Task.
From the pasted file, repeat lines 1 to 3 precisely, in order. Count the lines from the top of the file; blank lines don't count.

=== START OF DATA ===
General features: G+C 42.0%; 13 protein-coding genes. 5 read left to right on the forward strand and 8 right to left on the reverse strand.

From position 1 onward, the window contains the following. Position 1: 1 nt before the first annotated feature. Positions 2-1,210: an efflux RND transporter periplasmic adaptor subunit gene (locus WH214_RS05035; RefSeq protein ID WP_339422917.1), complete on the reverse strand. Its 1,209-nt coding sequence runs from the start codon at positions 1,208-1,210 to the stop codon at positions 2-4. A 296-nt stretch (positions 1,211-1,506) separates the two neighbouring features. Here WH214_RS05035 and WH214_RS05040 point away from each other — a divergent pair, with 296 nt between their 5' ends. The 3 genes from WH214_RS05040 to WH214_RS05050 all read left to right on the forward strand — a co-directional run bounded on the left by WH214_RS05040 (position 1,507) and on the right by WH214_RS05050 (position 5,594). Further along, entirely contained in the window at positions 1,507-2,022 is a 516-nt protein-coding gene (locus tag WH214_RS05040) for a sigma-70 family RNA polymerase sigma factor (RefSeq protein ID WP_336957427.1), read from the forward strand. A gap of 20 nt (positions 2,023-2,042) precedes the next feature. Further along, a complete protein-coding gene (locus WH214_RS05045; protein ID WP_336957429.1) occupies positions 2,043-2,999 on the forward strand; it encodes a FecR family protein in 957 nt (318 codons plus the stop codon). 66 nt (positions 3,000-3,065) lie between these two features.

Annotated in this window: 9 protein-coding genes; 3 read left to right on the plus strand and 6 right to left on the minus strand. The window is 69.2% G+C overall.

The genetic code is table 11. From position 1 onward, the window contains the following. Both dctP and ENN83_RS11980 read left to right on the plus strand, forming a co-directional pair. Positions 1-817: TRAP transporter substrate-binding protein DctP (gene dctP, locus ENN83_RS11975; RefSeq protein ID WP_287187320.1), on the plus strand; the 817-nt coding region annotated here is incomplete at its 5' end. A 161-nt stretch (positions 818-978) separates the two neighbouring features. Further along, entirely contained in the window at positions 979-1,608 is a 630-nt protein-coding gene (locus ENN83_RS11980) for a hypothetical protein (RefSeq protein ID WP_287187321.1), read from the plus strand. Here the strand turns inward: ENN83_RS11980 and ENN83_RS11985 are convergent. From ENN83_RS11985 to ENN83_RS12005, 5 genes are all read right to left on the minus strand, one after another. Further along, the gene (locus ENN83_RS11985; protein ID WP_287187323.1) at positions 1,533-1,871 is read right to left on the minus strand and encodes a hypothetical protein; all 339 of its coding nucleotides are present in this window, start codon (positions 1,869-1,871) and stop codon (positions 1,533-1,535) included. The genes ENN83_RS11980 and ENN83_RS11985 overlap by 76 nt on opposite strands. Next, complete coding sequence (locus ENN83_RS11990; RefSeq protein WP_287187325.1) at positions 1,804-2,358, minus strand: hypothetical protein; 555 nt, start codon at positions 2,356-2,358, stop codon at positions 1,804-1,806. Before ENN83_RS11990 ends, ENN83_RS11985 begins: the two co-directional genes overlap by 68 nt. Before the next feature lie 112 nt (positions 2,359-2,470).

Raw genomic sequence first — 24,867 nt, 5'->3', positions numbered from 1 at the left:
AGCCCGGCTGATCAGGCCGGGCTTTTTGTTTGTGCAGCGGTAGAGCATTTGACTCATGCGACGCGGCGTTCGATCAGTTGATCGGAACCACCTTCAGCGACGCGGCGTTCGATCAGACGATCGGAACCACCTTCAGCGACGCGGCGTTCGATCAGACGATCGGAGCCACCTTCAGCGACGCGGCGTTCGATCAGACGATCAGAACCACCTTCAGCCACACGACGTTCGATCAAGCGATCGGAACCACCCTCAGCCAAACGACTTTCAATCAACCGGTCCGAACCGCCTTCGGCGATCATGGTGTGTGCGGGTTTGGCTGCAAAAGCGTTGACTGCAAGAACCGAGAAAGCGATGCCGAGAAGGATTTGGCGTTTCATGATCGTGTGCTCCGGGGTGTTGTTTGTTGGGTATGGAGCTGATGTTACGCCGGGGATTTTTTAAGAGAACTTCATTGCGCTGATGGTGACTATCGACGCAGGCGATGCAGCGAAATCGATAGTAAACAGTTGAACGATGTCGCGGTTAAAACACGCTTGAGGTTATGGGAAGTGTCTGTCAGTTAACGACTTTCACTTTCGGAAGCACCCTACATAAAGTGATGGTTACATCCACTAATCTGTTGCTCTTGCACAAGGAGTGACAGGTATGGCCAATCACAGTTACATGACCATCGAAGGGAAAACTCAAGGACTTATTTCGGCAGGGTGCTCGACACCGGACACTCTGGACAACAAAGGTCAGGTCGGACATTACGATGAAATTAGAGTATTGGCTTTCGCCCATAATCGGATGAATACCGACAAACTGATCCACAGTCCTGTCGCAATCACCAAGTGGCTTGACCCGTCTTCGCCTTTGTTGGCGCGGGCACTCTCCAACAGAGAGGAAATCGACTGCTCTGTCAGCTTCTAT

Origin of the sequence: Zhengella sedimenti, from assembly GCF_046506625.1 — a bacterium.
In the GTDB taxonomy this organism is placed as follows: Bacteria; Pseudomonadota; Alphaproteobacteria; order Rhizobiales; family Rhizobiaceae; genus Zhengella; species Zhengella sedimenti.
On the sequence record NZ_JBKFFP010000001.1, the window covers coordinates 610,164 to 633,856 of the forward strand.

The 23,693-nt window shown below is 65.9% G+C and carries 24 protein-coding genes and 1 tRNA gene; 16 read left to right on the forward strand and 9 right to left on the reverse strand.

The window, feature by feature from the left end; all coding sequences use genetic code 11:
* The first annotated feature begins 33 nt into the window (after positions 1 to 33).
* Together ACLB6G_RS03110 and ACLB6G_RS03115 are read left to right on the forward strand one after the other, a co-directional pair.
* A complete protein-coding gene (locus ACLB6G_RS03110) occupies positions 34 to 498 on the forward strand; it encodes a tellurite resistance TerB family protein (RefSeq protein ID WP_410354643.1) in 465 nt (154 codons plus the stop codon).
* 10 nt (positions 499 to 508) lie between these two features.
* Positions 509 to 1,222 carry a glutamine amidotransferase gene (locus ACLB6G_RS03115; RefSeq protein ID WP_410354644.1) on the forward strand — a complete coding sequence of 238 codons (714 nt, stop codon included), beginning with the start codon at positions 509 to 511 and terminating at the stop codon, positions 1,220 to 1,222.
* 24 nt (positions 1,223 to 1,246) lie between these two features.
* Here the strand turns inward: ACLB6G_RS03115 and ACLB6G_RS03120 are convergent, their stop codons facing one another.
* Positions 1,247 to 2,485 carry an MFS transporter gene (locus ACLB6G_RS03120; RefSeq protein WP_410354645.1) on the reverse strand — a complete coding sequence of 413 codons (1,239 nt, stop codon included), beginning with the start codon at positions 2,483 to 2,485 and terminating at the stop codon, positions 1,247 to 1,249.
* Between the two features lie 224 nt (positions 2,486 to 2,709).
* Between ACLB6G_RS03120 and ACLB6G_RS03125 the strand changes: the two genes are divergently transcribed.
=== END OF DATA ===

General features: G+C 42.0%; 13 protein-coding genes. 5 read left to right on the forward strand and 8 right to left on the reverse strand.

From position 1 onward, the window contains the following. Position 1: 1 nt before the first annotated feature. Positions 2-1,210: an efflux RND transporter periplasmic adaptor subunit gene (locus WH214_RS05035; RefSeq protein ID WP_339422917.1), complete on the reverse strand. Its 1,209-nt coding sequence runs from the start codon at positions 1,208-1,210 to the stop codon at positions 2-4. A 296-nt stretch (positions 1,211-1,506) separates the two neighbouring features. Here WH214_RS05035 and WH214_RS05040 point away from each other — a divergent pair, with 296 nt between their 5' ends. The 3 genes from WH214_RS05040 to WH214_RS05050 all read left to right on the forward strand — a co-directional run bounded on the left by WH214_RS05040 (position 1,507) and on the right by WH214_RS05050 (position 5,594). Further along, entirely contained in the window at positions 1,507-2,022 is a 516-nt protein-coding gene (locus tag WH214_RS05040) for a sigma-70 family RNA polymerase sigma factor (RefSeq protein ID WP_336957427.1), read from the forward strand. A gap of 20 nt (positions 2,023-2,042) precedes the next feature. Further along, a complete protein-coding gene (locus WH214_RS05045; protein ID WP_336957429.1) occupies positions 2,043-2,999 on the forward strand; it encodes a FecR family protein in 957 nt (318 codons plus the stop codon). 66 nt (positions 3,000-3,065) lie between these two features.

Annotated in this window: 9 protein-coding genes; 3 read left to right on the plus strand and 6 right to left on the minus strand. The window is 69.2% G+C overall.